A child’s first visit to the dentist should be at a much earlier age than most parents think – and for a different reason. The first dental visit should occur in infancy, as teeth are beginning to erupt. During this visit, your dentist will let you know how to care for your child’s teeth and what preventative measures you should be taking for your infant at this early stage. Many dental problems can be intercepted when we have the opportunity to examine your child and visit with you in the early developmental stages.
The first cleaning for your child (pedodontic prophylaxis) should be done at about 2 to 2.5 years of age, depending on the child’s behavior. Importantly, this should not be the first time the child visits the office. Before this visit, the child should come in with a parent who is getting a routine preventative prophylaxis. In this way, children come to know the dental office as a nonthreatening experience. Hopefully, by the time they come for their own prophylaxis, they have been to the office several times. They know the dentist, the dental hygienist, and the way the office and dental equipment looks. They will have a good idea of what will be expected of them. They will have had only good experiences with all of people at the location. Usually, children introduced to dentistry in this manner are very excited about having their own dental appointments.
It is important for parents to always talk positively about going to a dental appointment as well as after the dental appointment has occurred. Children are very smart. They may not know what some of the words mean, but they can understand how you feel about it. You should try not to use any words around them that might have an unpleasant connotation: toothache, drill, pull, hurt, pain, unhappy, etc. Always talk about how happy you are to go to the dentist and what a great experience it was. If your appointment wasn’t great, talk about it in private where children cannot overhear. If necessary, and if your child asks, tell him or her about how glad you are that the dentist is making your mouth feel good again, without mentioning any of the discomfort.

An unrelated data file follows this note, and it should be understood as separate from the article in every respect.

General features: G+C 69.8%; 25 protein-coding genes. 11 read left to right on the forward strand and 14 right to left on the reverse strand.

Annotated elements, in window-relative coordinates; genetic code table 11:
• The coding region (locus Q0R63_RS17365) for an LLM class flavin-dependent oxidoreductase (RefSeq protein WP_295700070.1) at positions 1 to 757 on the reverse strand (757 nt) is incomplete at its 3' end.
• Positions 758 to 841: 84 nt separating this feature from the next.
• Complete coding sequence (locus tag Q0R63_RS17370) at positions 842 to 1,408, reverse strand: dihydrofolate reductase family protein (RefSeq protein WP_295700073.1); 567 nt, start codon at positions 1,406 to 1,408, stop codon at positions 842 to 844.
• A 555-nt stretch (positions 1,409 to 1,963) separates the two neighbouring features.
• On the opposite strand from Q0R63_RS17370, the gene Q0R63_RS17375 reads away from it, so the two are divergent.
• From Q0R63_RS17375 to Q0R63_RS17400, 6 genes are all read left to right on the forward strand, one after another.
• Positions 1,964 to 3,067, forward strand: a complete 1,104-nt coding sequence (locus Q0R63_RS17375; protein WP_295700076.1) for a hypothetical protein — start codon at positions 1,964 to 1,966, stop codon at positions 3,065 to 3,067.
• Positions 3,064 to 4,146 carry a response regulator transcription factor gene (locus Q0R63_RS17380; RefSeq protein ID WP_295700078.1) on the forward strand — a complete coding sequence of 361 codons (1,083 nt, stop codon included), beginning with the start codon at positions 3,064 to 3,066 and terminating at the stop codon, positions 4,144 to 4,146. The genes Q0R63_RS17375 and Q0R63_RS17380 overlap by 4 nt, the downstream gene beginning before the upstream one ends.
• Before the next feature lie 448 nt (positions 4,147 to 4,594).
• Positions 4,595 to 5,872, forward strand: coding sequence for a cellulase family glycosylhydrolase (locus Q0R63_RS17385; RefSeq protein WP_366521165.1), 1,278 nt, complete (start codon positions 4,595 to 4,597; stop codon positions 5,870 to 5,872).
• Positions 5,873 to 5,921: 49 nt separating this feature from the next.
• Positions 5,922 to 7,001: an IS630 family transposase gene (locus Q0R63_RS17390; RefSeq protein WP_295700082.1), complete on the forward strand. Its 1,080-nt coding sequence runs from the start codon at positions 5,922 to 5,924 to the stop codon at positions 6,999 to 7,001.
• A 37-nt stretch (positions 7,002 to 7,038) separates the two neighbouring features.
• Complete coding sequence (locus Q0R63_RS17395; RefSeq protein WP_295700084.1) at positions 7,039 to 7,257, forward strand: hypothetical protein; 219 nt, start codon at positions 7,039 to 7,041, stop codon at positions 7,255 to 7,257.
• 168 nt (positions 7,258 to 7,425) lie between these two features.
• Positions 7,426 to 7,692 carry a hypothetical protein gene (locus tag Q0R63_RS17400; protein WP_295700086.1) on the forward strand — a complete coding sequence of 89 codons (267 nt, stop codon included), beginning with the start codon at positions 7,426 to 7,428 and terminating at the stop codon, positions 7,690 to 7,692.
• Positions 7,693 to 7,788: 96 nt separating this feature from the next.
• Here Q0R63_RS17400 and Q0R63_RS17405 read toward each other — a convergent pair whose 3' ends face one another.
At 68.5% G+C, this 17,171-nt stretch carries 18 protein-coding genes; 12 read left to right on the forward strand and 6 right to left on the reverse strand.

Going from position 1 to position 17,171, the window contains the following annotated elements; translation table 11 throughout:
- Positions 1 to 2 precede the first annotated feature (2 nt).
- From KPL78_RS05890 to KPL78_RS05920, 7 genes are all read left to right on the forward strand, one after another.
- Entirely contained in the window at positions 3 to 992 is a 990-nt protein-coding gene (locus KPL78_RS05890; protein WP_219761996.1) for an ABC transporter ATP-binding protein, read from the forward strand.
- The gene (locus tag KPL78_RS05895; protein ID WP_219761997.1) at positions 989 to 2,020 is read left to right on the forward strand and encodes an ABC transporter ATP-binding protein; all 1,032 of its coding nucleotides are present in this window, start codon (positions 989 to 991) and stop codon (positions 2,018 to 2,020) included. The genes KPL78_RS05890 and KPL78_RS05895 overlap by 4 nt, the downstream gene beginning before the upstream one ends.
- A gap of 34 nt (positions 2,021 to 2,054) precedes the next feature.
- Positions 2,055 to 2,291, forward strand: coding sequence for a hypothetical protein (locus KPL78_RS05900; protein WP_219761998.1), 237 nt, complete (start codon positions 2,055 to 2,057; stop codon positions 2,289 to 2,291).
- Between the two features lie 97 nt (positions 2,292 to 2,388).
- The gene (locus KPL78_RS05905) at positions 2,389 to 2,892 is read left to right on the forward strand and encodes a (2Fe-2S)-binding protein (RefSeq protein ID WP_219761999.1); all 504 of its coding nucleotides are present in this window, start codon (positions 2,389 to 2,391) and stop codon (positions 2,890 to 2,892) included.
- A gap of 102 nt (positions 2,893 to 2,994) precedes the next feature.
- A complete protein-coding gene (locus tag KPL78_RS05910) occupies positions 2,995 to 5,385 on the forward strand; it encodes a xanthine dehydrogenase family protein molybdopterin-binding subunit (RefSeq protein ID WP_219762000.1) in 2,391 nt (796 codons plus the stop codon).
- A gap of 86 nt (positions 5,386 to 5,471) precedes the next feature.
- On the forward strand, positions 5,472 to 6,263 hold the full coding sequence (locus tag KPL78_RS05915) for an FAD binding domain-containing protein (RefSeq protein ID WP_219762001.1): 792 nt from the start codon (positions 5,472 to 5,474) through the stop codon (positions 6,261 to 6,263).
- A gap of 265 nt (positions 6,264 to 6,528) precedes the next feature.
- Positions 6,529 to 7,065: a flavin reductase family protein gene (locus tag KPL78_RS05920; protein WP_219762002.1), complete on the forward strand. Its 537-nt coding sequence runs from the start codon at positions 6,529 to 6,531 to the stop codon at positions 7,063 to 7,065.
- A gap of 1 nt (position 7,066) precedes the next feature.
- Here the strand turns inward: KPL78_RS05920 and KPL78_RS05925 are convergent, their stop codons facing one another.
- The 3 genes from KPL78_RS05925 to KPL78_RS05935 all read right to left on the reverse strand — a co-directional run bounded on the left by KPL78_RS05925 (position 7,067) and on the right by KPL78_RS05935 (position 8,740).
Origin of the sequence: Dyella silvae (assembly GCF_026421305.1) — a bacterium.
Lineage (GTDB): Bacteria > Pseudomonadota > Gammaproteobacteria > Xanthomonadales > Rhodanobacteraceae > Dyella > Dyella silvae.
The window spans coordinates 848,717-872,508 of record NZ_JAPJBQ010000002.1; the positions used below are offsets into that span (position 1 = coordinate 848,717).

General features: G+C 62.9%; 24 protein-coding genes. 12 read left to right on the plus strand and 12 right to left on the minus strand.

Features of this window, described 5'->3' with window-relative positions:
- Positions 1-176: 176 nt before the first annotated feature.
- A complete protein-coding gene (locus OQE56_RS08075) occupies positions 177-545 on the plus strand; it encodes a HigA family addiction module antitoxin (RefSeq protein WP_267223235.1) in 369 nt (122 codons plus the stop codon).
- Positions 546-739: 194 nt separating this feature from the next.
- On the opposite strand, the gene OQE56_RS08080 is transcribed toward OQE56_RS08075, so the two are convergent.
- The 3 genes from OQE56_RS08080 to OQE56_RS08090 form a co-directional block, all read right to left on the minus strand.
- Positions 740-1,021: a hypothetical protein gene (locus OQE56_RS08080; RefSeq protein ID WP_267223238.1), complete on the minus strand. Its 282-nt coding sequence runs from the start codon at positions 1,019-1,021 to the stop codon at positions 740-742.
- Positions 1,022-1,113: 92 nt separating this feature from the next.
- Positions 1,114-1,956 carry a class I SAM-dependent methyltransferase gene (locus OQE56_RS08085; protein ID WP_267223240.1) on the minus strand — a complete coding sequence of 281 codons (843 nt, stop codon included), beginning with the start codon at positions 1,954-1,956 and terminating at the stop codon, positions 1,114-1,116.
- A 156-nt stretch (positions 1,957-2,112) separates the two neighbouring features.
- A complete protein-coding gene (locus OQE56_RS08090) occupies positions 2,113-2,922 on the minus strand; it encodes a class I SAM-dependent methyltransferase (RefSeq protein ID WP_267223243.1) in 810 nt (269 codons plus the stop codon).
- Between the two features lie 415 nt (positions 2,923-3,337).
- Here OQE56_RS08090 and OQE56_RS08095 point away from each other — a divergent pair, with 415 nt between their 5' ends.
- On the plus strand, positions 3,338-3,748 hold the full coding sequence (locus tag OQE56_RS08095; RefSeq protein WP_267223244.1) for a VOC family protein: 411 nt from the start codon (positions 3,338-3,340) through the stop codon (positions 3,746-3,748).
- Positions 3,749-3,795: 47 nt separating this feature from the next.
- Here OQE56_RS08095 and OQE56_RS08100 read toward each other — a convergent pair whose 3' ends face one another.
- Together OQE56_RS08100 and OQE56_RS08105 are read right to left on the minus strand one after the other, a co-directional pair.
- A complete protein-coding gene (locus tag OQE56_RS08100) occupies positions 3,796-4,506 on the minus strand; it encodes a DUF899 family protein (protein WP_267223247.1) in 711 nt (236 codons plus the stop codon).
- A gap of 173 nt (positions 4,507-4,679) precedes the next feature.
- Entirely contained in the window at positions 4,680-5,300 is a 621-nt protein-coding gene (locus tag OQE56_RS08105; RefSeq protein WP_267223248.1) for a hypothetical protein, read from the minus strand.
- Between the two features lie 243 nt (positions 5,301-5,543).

It is also important that the children are not threatened by the dentist and to avoid making the dentist appear to be the “heavy.” Don’t tell children, for example, that if they eat candy, they will have to go to the dentist to get their teeth drilled and filled. Children will then think of the dentist’s office as a place where you get punished for doing something bad. Children should be completely comfortable and shouldn’t worry when it is time for a dental appointment.
The first time the child has a dental procedure performed, at the age of 2 to 2.5 years, it will usually be very simple, quick, and entirely painless. Of course, that is if you have followed all of the preventative suggestions: fluoride, vitamins, if appropriate, brushing the child’s teeth, nothing in a night bottle but water, and so forth.
First, the dentist should spend a little bit of time with the child in a show-and-tell mode. They will show the child the various instruments: polishers, mirrors, “Mr. Thirsty” (saliva ejector), the water gun (air/water syringe), and so on. The dental hygienist will also begin to instruct the child in proper brushing techniques. At this young age, children do not manipulate dental floss and a brush properly. This is a project for the parent. Since children admire and try to imitate their parents, your good example of brushing and flossing each day will help tremendously in this area. Children will see that it is something you do, which they will then try to imitate.
Also during this visit, the dentist will “count” the child’s teeth, while looking for decay or other problems. Then the dental hygienist will “tickle” (clean and polish) the teeth. Stains and plaque that might have accumulated will be easily removed. It is very unusual for a child to have major periodontal problems.
If the child is prepared correctly, the first treatment visit at the dentist will be anticipated with no anxiety, proceed smoothly, and make the child excited about coming again. What you do at home in preparation for this first visit is most important to its success.
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